It still has some way to go, though - it mistook my basket of sourdough bread for chicken and informed me that it would set me back 900 calories.

All of these AI functions are powered by a new processor chip, the Kirin 980, along with 6GB of RAM. The phone easily keeps up when running multiple apps or resource-intensive games like PUBG Mobile, and remains smooth and responsive.

It comes with 128GB of internal storage and has expandable storage of up to 256GB.

However, there is a catch. The Mate 20 Pro does not accept the traditional microSD card that is the current standard for expandable storage.

Instead, it is possible to add more external storage only through Huawei's new nano memory card, which is a slight annoyance for those who already have data on existing microSD cards.

The phone is one of the first to ship with the latest Android 9 operating system, with Huawei's EMUI skin tacked onto it.

But even the latest iteration of EMUI is still not as clean as other skins or the stock Android one, as there are a number of settings hidden within menus and sub-menus that take some time to delve into.

The front of the phone takes a heavy design cue from Samsung, as the display has curved edges that round off at the sides for a nice edge-to-edge look.

The 6.39-inch Oled display is the perfect size for watching videos and playing games.

It holds up even under bright sunlight, although you will have to crank the brightness up to the maximum. Even then, I still wish the display could be a little brighter.

There are a few small design flourishes that I appreciate, like the pop of colour on the power button. More distinctively, the Mate 20 Pro comes in three colours - black, emerald green and twilight.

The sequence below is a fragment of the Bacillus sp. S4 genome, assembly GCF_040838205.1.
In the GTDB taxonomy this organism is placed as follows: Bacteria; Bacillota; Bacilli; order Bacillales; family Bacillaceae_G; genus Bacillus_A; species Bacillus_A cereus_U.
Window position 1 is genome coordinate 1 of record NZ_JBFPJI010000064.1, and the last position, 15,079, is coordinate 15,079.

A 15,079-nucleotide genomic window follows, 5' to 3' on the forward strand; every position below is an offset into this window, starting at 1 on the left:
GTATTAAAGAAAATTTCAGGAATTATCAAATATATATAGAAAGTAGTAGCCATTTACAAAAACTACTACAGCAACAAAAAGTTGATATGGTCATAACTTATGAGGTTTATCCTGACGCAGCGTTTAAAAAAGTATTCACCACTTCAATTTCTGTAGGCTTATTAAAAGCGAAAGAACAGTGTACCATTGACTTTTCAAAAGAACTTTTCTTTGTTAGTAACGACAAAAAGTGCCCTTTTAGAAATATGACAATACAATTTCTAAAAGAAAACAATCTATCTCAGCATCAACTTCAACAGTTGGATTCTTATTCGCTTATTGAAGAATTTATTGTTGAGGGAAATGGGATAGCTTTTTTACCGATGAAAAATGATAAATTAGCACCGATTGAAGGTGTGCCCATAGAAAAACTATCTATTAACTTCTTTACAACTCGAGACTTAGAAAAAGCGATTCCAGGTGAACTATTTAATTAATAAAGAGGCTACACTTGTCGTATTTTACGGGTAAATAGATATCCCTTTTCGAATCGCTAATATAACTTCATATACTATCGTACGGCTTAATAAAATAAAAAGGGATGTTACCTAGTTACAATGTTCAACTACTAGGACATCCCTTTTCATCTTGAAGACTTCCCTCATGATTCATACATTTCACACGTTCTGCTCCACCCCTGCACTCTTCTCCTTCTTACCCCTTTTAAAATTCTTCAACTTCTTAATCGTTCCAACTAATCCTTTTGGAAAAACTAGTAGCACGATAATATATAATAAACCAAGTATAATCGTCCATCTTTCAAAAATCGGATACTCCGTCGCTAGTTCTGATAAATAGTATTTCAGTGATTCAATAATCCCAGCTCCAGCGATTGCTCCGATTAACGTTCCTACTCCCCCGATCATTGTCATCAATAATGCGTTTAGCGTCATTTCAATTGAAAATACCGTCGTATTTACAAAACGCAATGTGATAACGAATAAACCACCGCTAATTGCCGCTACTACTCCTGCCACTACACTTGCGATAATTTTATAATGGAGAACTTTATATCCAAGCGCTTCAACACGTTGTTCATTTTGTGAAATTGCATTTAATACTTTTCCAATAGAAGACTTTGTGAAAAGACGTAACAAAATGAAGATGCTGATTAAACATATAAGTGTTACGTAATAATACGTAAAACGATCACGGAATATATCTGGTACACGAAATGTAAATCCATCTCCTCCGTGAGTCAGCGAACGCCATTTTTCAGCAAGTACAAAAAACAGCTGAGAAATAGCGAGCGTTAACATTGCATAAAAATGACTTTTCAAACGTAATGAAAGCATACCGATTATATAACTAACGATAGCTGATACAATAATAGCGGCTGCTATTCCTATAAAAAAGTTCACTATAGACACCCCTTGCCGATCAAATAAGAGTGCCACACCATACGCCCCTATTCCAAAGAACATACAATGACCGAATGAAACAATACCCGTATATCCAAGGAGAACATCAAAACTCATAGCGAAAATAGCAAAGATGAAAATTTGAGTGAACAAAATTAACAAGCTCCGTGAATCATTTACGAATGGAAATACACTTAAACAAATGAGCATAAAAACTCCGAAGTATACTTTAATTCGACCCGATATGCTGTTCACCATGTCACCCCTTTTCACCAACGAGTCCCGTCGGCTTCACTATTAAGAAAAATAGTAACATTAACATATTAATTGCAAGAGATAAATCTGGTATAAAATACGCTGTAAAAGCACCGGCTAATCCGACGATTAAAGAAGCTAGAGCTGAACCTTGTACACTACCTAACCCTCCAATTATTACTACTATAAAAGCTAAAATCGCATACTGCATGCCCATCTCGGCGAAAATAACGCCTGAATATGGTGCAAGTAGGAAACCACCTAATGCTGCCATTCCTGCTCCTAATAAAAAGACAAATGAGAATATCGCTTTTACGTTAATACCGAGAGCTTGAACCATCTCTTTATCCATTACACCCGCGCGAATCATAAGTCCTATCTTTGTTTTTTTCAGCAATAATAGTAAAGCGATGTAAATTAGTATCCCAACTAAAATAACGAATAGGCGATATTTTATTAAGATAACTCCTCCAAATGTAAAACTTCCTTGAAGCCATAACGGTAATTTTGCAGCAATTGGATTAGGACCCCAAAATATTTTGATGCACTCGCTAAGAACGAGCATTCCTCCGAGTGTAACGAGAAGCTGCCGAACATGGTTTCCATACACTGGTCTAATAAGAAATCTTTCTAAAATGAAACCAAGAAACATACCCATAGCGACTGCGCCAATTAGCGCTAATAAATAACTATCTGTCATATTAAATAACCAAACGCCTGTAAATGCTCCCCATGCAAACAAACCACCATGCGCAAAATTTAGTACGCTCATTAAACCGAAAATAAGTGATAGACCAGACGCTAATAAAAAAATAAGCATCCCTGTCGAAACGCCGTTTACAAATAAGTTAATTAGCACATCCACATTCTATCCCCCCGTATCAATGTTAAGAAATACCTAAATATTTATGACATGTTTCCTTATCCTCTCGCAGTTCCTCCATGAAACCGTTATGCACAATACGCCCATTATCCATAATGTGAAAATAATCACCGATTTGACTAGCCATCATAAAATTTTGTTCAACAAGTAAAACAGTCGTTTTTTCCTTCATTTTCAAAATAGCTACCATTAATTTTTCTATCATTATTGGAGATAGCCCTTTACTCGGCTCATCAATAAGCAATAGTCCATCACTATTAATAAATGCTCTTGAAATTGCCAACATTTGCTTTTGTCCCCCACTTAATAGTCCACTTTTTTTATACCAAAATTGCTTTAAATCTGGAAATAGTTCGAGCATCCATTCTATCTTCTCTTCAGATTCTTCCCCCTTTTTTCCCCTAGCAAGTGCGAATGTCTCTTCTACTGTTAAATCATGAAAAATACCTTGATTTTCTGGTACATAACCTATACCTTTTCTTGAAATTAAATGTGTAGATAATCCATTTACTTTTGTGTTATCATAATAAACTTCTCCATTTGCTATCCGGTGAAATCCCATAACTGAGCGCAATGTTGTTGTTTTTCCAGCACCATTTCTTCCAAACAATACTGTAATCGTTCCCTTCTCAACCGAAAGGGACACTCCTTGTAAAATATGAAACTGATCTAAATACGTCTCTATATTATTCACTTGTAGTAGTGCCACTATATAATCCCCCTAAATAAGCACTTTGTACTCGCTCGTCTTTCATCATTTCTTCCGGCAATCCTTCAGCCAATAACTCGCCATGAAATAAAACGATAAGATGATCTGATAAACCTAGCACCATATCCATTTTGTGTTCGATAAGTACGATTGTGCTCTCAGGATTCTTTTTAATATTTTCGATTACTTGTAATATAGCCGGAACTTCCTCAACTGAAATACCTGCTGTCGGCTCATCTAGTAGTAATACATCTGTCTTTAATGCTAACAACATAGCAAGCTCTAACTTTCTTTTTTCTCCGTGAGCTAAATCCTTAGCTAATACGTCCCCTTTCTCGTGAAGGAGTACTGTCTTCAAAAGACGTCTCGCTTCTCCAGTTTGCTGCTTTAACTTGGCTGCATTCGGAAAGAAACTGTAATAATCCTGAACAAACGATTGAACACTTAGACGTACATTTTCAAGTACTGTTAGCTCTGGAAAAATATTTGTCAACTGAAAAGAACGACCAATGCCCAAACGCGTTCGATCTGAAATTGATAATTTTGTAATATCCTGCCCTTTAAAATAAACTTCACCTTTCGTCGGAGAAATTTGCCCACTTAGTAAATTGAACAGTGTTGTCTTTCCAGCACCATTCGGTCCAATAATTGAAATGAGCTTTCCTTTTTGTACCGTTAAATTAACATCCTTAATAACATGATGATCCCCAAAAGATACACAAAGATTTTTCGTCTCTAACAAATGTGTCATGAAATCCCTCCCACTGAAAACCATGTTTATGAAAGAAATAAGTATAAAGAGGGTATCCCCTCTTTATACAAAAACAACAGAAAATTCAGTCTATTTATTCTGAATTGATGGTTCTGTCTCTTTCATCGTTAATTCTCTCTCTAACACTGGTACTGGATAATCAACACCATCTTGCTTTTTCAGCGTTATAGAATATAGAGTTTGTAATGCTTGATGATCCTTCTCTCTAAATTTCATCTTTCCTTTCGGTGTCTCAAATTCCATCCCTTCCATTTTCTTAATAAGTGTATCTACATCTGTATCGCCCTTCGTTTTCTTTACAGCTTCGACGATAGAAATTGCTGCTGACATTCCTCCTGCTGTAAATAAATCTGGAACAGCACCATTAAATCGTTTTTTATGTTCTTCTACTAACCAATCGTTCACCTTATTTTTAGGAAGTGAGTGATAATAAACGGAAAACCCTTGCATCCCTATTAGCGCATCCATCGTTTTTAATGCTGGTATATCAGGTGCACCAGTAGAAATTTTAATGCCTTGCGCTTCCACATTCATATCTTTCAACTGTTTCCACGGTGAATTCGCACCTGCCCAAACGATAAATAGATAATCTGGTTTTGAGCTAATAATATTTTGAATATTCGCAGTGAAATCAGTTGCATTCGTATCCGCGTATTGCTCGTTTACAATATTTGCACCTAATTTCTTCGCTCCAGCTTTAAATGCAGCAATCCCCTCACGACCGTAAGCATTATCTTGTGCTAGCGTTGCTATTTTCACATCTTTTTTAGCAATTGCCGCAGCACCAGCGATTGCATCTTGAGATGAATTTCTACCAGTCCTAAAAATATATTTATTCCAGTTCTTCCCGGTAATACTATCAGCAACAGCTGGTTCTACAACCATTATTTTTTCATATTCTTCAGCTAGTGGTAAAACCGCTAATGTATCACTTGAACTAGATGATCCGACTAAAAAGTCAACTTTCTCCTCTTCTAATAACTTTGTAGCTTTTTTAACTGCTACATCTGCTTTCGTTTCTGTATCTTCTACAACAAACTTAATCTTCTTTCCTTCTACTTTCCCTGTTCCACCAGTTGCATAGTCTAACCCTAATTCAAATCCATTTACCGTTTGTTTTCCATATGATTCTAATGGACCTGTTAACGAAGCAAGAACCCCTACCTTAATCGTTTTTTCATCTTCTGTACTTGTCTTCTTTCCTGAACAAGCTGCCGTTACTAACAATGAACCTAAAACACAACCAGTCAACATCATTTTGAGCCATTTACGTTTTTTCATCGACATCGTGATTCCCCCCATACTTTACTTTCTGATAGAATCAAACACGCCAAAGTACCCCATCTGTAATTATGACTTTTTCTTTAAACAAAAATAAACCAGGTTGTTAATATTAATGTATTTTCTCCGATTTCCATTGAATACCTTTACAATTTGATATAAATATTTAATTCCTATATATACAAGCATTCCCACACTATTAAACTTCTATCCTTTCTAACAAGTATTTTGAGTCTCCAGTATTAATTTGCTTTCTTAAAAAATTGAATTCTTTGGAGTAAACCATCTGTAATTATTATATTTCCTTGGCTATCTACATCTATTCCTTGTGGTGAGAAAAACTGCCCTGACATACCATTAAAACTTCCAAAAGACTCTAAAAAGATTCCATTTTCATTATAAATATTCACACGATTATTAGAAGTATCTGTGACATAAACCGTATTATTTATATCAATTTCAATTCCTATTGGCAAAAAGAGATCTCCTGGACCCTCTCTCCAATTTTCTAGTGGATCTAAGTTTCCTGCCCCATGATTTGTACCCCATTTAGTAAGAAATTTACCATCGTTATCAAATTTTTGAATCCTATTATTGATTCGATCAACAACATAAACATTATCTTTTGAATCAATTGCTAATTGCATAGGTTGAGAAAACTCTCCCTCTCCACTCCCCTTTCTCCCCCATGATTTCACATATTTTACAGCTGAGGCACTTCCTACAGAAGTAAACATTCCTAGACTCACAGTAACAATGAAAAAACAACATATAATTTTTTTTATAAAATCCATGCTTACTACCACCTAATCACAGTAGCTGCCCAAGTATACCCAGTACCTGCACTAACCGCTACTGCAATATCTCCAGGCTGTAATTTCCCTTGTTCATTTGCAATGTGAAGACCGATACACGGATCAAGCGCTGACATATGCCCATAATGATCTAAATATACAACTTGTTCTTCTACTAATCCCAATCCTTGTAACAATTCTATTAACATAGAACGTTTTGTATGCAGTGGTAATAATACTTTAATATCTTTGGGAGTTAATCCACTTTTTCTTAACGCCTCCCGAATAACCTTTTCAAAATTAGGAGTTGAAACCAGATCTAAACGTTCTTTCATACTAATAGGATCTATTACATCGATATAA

The latter two have a subtle gradient that changes colour depending on the light.

The phone's back is plain, except for the camera lens, as Huawei has dropped the rear fingerprint sensor for an in-display one.

It is impressive to press a thumb onto the display to unlock the phone. However, the in-display sensor is not as fast as a rear fingerprint sensor and I also miss having a physical fingerprint sensor that I can easily locate by touch.

I prefer to use Face Unlock to unlock the phone. The feature is fast, with the phone unlocking as soon as I glance at it.

With the Mate 20 Pro, Huawei is sticking to the design trends of sporting a notch - which can be switched off in the settings - and excluding the headphone jack.

The phone has impressive battery life due to its 4,200mAh battery.

In my two weeks of testing, it consistently ended the day with about 40 per cent of battery life with moderate use, which is a feat.

One cool feature of the Mate 20 Pro is that it doubles as a wireless battery pack.

If you need to wirelessly charge a phone, such as the iPhone 8 or iPhone X, the Mate 20 Pro can do so if you switch on this feature by placing together both phones with their backs facing each other.

It is a neat trick in which you can top up 10 to 20 per cent of battery life in a pinch.

• Verdict: Powerful cameras, top-notch performance and a premium design make the Huawei Mate 20 Pro a contender for one of the top Android smartphones this year. While there are some minor user interface quibbles and camera performance is just shy of perfect, the Mate 20 Pro is a feature-packed phone that is worth its price.

• Lester Hio is a freelance writer 

A version of this article appeared in the print edition of The Straits Times on October 31, 2018, with the headline 'Versatile pocket shooter'. Subscribe